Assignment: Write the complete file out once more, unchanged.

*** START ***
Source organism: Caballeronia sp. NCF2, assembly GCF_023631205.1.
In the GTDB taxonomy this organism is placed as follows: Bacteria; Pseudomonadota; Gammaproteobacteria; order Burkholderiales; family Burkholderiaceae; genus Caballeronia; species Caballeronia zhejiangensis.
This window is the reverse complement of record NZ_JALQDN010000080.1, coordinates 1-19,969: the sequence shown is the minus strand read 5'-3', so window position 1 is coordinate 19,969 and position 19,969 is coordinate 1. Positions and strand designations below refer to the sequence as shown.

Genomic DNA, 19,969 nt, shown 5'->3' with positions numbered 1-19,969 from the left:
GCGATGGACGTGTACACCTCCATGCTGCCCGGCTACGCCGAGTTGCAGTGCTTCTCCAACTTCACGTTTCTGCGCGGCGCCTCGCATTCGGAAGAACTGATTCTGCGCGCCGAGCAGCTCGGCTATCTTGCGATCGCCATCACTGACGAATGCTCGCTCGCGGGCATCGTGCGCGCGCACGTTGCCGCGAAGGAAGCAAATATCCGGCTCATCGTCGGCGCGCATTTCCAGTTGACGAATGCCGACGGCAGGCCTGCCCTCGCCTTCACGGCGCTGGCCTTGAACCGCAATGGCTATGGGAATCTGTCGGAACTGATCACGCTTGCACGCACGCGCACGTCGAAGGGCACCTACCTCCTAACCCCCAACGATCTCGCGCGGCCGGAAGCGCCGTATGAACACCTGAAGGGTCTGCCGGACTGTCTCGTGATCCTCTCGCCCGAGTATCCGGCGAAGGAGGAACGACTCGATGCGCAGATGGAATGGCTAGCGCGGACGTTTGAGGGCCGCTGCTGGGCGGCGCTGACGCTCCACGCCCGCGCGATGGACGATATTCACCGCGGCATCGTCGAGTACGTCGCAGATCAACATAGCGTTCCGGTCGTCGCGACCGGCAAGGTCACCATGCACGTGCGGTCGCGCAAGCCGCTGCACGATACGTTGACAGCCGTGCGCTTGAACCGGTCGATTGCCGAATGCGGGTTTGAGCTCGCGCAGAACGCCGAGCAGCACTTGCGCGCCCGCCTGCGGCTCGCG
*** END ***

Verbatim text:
Source organism: Caballeronia sp. NCF2, assembly GCF_023631205.1.
In the GTDB taxonomy this organism is placed as follows: Bacteria; Pseudomonadota; Gammaproteobacteria; order Burkholderiales; family Burkholderiaceae; genus Caballeronia; species Caballeronia zhejiangensis.
This window is the reverse complement of record NZ_JALQDN010000080.1, coordinates 1-19,969: the sequence shown is the minus strand read 5'-3', so window position 1 is coordinate 19,969 and position 19,969 is coordinate 1. Positions and strand designations below refer to the sequence as shown.

Genomic DNA, 19,969 nt, shown 5'->3' with positions numbered 1-19,969 from the left:
GCGATGGACGTGTACACCTCCATGCTGCCCGGCTACGCCGAGTTGCAGTGCTTCTCCAACTTCACGTTTCTGCGCGGCGCCTCGCATTCGGAAGAACTGATTCTGCGCGCCGAGCAGCTCGGCTATCTTGCGATCGCCATCACTGACGAATGCTCGCTCGCGGGCATCGTGCGCGCGCACGTTGCCGCGAAGGAAGCAAATATCCGGCTCATCGTCGGCGCGCATTTCCAGTTGACGAATGCCGACGGCAGGCCTGCCCTCGCCTTCACGGCGCTGGCCTTGAACCGCAATGGCTATGGGAATCTGTCGGAACTGATCACGCTTGCACGCACGCGCACGTCGAAGGGCACCTACCTCCTAACCCCCAACGATCTCGCGCGGCCGGAAGCGCCGTATGAACACCTGAAGGGTCTGCCGGACTGTCTCGTGATCCTCTCGCCCGAGTATCCGGCGAAGGAGGAACGACTCGATGCGCAGATGGAATGGCTAGCGCGGACGTTTGAGGGCCGCTGCTGGGCGGCGCTGACGCTCCACGCCCGCGCGATGGACGATATTCACCGCGGCATCGTCGAGTACGTCGCAGATCAACATAGCGTTCCGGTCGTCGCGACCGGCAAGGTCACCATGCACGTGCGGTCGCGCAAGCCGCTGCACGATACGTTGACAGCCGTGCGCTTGAACCGGTCGATTGCCGAATGCGGGTTTGAGCTCGCGCAGAACGCCGAGCAGCACTTGCGCGCCCGCCTGCGGCTCGCG